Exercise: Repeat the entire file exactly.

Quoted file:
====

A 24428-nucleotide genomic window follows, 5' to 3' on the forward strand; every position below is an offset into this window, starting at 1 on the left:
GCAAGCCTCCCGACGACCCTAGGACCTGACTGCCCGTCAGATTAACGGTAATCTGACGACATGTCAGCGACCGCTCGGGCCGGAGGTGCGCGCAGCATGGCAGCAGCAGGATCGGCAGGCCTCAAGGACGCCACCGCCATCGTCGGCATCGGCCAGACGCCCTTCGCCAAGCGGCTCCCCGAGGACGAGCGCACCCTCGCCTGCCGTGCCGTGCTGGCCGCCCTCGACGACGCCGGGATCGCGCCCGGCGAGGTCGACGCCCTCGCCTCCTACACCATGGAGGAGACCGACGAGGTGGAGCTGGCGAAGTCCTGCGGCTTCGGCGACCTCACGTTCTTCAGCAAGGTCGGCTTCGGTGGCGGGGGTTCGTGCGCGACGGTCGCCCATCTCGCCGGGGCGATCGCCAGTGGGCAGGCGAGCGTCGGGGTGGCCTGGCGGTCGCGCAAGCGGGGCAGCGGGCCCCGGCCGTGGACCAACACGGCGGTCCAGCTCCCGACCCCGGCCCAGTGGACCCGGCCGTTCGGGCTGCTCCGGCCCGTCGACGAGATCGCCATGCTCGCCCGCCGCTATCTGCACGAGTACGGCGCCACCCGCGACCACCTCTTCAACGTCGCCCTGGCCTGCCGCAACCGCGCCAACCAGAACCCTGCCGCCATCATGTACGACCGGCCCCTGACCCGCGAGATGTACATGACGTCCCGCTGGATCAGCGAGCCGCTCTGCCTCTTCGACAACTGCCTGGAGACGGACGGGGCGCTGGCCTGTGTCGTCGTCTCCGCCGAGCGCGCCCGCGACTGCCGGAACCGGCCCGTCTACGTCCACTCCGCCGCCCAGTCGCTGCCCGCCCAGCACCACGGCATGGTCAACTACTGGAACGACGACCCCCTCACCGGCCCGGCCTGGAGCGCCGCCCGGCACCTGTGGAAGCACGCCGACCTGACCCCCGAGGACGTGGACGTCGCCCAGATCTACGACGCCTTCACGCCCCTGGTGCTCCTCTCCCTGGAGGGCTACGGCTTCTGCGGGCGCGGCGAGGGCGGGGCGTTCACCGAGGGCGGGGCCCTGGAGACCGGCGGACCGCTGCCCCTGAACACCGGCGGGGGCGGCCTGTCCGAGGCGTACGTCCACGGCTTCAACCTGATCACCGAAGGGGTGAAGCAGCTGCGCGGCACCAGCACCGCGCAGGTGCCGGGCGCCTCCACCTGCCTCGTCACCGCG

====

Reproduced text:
A 24428-nucleotide genomic window follows, 5' to 3' on the forward strand; every position below is an offset into this window, starting at 1 on the left:
GCAAGCCTCCCGACGACCCTAGGACCTGACTGCCCGTCAGATTAACGGTAATCTGACGACATGTCAGCGACCGCTCGGGCCGGAGGTGCGCGCAGCATGGCAGCAGCAGGATCGGCAGGCCTCAAGGACGCCACCGCCATCGTCGGCATCGGCCAGACGCCCTTCGCCAAGCGGCTCCCCGAGGACGAGCGCACCCTCGCCTGCCGTGCCGTGCTGGCCGCCCTCGACGACGCCGGGATCGCGCCCGGCGAGGTCGACGCCCTCGCCTCCTACACCATGGAGGAGACCGACGAGGTGGAGCTGGCGAAGTCCTGCGGCTTCGGCGACCTCACGTTCTTCAGCAAGGTCGGCTTCGGTGGCGGGGGTTCGTGCGCGACGGTCGCCCATCTCGCCGGGGCGATCGCCAGTGGGCAGGCGAGCGTCGGGGTGGCCTGGCGGTCGCGCAAGCGGGGCAGCGGGCCCCGGCCGTGGACCAACACGGCGGTCCAGCTCCCGACCCCGGCCCAGTGGACCCGGCCGTTCGGGCTGCTCCGGCCCGTCGACGAGATCGCCATGCTCGCCCGCCGCTATCTGCACGAGTACGGCGCCACCCGCGACCACCTCTTCAACGTCGCCCTGGCCTGCCGCAACCGCGCCAACCAGAACCCTGCCGCCATCATGTACGACCGGCCCCTGACCCGCGAGATGTACATGACGTCCCGCTGGATCAGCGAGCCGCTCTGCCTCTTCGACAACTGCCTGGAGACGGACGGGGCGCTGGCCTGTGTCGTCGTCTCCGCCGAGCGCGCCCGCGACTGCCGGAACCGGCCCGTCTACGTCCACTCCGCCGCCCAGTCGCTGCCCGCCCAGCACCACGGCATGGTCAACTACTGGAACGACGACCCCCTCACCGGCCCGGCCTGGAGCGCCGCCCGGCACCTGTGGAAGCACGCCGACCTGACCCCCGAGGACGTGGACGTCGCCCAGATCTACGACGCCTTCACGCCCCTGGTGCTCCTCTCCCTGGAGGGCTACGGCTTCTGCGGGCGCGGCGAGGGCGGGGCGTTCACCGAGGGCGGGGCCCTGGAGACCGGCGGACCGCTGCCCCTGAACACCGGCGGGGGCGGCCTGTCCGAGGCGTACGTCCACGGCTTCAACCTGATCACCGAAGGGGTGAAGCAGCTGCGCGGCACCAGCACCGCGCAGGTGCCGGGCGCCTCCACCTGCCTCGTCACCGCG